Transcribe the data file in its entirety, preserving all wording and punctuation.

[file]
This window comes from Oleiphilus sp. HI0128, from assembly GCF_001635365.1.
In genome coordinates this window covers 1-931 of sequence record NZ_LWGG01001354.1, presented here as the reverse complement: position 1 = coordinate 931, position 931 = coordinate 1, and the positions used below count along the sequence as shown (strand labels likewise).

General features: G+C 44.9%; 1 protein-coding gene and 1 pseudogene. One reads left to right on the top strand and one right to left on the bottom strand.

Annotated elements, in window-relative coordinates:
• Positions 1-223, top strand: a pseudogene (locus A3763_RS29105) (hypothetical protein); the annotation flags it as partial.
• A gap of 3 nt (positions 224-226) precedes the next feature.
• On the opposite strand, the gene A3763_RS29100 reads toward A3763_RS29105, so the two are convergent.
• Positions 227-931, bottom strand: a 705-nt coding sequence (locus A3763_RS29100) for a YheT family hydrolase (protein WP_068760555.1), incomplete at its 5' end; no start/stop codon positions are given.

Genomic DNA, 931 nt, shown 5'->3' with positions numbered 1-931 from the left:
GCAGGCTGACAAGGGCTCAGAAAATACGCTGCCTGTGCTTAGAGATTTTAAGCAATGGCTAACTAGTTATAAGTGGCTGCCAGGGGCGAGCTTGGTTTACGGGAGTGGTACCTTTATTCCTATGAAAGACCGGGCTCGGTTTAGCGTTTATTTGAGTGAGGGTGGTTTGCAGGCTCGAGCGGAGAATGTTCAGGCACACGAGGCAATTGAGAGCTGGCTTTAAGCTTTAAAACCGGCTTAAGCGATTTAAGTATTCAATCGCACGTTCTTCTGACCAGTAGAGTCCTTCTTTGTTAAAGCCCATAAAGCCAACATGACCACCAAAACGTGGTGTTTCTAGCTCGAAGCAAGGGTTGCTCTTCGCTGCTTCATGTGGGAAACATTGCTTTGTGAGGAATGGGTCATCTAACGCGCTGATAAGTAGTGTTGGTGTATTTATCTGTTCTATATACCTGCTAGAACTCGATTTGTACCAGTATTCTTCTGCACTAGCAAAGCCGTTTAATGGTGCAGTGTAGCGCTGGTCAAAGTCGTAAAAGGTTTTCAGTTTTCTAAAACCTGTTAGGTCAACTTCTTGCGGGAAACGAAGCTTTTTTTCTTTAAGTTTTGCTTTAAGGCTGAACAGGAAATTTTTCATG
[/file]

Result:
This window comes from Oleiphilus sp. HI0128, from assembly GCF_001635365.1.
In genome coordinates this window covers 1-931 of sequence record NZ_LWGG01001354.1, presented here as the reverse complement: position 1 = coordinate 931, position 931 = coordinate 1, and the positions used below count along the sequence as shown (strand labels likewise).

General features: G+C 44.9%; 1 protein-coding gene and 1 pseudogene. One reads left to right on the top strand and one right to left on the bottom strand.

Annotated elements, in window-relative coordinates:
• Positions 1-223, top strand: a pseudogene (locus A3763_RS29105) (hypothetical protein); the annotation flags it as partial.
• A gap of 3 nt (positions 224-226) precedes the next feature.
• On the opposite strand, the gene A3763_RS29100 reads toward A3763_RS29105, so the two are convergent.
• Positions 227-931, bottom strand: a 705-nt coding sequence (locus A3763_RS29100) for a YheT family hydrolase (protein WP_068760555.1), incomplete at its 5' end; no start/stop codon positions are given.

Genomic DNA, 931 nt, shown 5'->3' with positions numbered 1-931 from the left:
GCAGGCTGACAAGGGCTCAGAAAATACGCTGCCTGTGCTTAGAGATTTTAAGCAATGGCTAACTAGTTATAAGTGGCTGCCAGGGGCGAGCTTGGTTTACGGGAGTGGTACCTTTATTCCTATGAAAGACCGGGCTCGGTTTAGCGTTTATTTGAGTGAGGGTGGTTTGCAGGCTCGAGCGGAGAATGTTCAGGCACACGAGGCAATTGAGAGCTGGCTTTAAGCTTTAAAACCGGCTTAAGCGATTTAAGTATTCAATCGCACGTTCTTCTGACCAGTAGAGTCCTTCTTTGTTAAAGCCCATAAAGCCAACATGACCACCAAAACGTGGTGTTTCTAGCTCGAAGCAAGGGTTGCTCTTCGCTGCTTCATGTGGGAAACATTGCTTTGTGAGGAATGGGTCATCTAACGCGCTGATAAGTAGTGTTGGTGTATTTATCTGTTCTATATACCTGCTAGAACTCGATTTGTACCAGTATTCTTCTGCACTAGCAAAGCCGTTTAATGGTGCAGTGTAGCGCTGGTCAAAGTCGTAAAAGGTTTTCAGTTTTCTAAAACCTGTTAGGTCAACTTCTTGCGGGAAACGAAGCTTTTTTTCTTTAAGTTTTGCTTTAAGGCTGAACAGGAAATTTTTCATG